October is World Mental Health Awareness month and it is important to look at mental health in all areas of your life and even your workplace.
Early childhood trauma and under-earning or not getting paid enough may be connected.
Supposedly, trauma may have you getting paid less that you should because you think you don’t you are worth it.
This is according to Anna Runkle or Cr***y Childhood Fairy as she goes on her websites and YouTube.
“It is very common for people who grew up neglected or abused to under-earn. I want us to talk about this because the longer you under-earning, the further out of reach your freedom to undo old trauma-driven choices,” said Runkle in video.
However, Runkle is no expert. Instead, she described her childhood as having been tumultuous and filled with poverty, violence, neglect and shame. Her path to healing supposedly brought her to helping others.
She added that money could be the reason why one gets traumatised and can also be why the proponent to healing from the emotion scarring.
“There is this idea that concerning yourself with money is too consumerist; it’s too trivial, materialistic and too capitalistic. But those arguments are often why under-earners are not paid enough money to take care of their basic needs,” she said.
Runkle went on to say that not advocating for enough wages or a salary increase indicates that there is an inside barrier within an individual.
She listed these signs associated with under-earning:
Living in vagueness
A feeling that you are not living the full and happy life you could be living.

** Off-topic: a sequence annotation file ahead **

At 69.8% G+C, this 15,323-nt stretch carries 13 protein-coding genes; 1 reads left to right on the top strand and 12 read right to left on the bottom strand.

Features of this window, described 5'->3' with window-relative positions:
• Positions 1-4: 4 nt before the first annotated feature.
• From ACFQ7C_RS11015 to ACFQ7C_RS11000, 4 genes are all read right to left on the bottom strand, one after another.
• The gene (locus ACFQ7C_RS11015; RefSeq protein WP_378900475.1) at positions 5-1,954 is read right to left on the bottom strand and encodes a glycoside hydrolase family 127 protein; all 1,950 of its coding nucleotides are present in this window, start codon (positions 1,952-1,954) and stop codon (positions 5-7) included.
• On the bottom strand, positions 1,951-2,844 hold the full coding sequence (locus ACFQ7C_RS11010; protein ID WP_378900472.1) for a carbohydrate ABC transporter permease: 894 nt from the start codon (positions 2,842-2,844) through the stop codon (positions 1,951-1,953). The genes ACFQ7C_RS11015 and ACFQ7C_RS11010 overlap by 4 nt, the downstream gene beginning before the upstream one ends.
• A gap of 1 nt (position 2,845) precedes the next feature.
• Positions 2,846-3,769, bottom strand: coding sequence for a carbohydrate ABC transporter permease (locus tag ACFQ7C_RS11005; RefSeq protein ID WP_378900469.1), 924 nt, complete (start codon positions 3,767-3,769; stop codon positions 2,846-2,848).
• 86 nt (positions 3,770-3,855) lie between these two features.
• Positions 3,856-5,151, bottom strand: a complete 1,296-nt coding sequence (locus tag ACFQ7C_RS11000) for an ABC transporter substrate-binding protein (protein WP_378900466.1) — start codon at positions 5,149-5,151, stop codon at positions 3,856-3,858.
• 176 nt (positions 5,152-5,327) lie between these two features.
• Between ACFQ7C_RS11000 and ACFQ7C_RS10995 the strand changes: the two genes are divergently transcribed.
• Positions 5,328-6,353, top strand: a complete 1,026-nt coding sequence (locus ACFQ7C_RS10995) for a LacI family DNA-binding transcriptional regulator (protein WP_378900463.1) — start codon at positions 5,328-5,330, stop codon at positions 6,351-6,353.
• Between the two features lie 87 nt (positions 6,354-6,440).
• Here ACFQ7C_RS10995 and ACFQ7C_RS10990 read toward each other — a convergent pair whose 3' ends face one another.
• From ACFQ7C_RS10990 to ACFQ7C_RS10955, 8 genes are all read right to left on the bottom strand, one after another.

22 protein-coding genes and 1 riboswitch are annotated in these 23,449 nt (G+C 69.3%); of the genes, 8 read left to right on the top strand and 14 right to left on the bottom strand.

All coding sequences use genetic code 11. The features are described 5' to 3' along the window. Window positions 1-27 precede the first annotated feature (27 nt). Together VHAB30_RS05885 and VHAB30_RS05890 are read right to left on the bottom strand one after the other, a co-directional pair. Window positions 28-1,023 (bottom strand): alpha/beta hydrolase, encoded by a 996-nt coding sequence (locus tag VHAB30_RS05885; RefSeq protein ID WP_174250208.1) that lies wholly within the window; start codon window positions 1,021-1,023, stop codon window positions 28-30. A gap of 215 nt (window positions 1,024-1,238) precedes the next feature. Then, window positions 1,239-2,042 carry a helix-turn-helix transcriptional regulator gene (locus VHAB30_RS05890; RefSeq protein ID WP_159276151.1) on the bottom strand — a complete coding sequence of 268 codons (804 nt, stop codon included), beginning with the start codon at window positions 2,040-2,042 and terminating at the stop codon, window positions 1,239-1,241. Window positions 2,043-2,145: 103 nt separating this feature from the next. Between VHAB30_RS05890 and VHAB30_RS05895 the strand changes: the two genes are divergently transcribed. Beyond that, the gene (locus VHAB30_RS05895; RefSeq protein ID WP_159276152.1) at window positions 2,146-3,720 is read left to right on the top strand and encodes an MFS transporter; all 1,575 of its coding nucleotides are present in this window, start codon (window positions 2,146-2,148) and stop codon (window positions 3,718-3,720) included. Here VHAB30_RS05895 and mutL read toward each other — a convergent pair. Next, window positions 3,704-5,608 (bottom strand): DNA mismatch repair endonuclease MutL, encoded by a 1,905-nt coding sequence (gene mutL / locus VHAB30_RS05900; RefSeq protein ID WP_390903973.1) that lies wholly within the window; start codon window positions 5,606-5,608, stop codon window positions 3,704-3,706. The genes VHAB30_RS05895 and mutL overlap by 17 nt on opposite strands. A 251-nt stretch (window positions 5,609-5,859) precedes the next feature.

Going into debt
Just barely managing to live and increasingly having to get loans.
When one does not necessarily resent themselves but their line of work, family, gender, country and economic system.
Not taking steps to advance career
This could have multiple reasons like working for a company that does not want to pay a liveable wage to certain positions.
She added that trauma experts hardly talk about this and does not know why.
Instead, she describes her childhood as having been tumultuous and filled with poverty, violence, neglect and shame.
But what do those who specialise in this say?
Ed Coambs, a therapist seems to agree with Runkle.
He told “CNN” that when children witness their parents’ financial difficulties, they may internalise the worry and anxiety which impacts them in the future.
“You may be overly carefree with money, figuring you might as well live for today because tomorrow it could be gone,” Coambs was quoted as saying.
He added that even if one’s traumatic childhood experiences have nothing to do with money, such as not feeling loved by your parents or being sexually assaulted, they can nevertheless lead to money behaviours that harm your financial health and relationships.
Additionally, a paper on ScienceDirect by Marilyn Metzle, Melissa Merrick, Joanne Klevens, Katie Ports and Derek Ford showed that adverse childhood experiences can severely alter life experiences.
“This evidence suggests that preventing early adversity may impact health and life opportunities that reverberate across generations,” wrote the authors.
“Current efforts to prevent early adversity might be more successful if they broaden public and professional understanding of the links between early adversity and poverty.”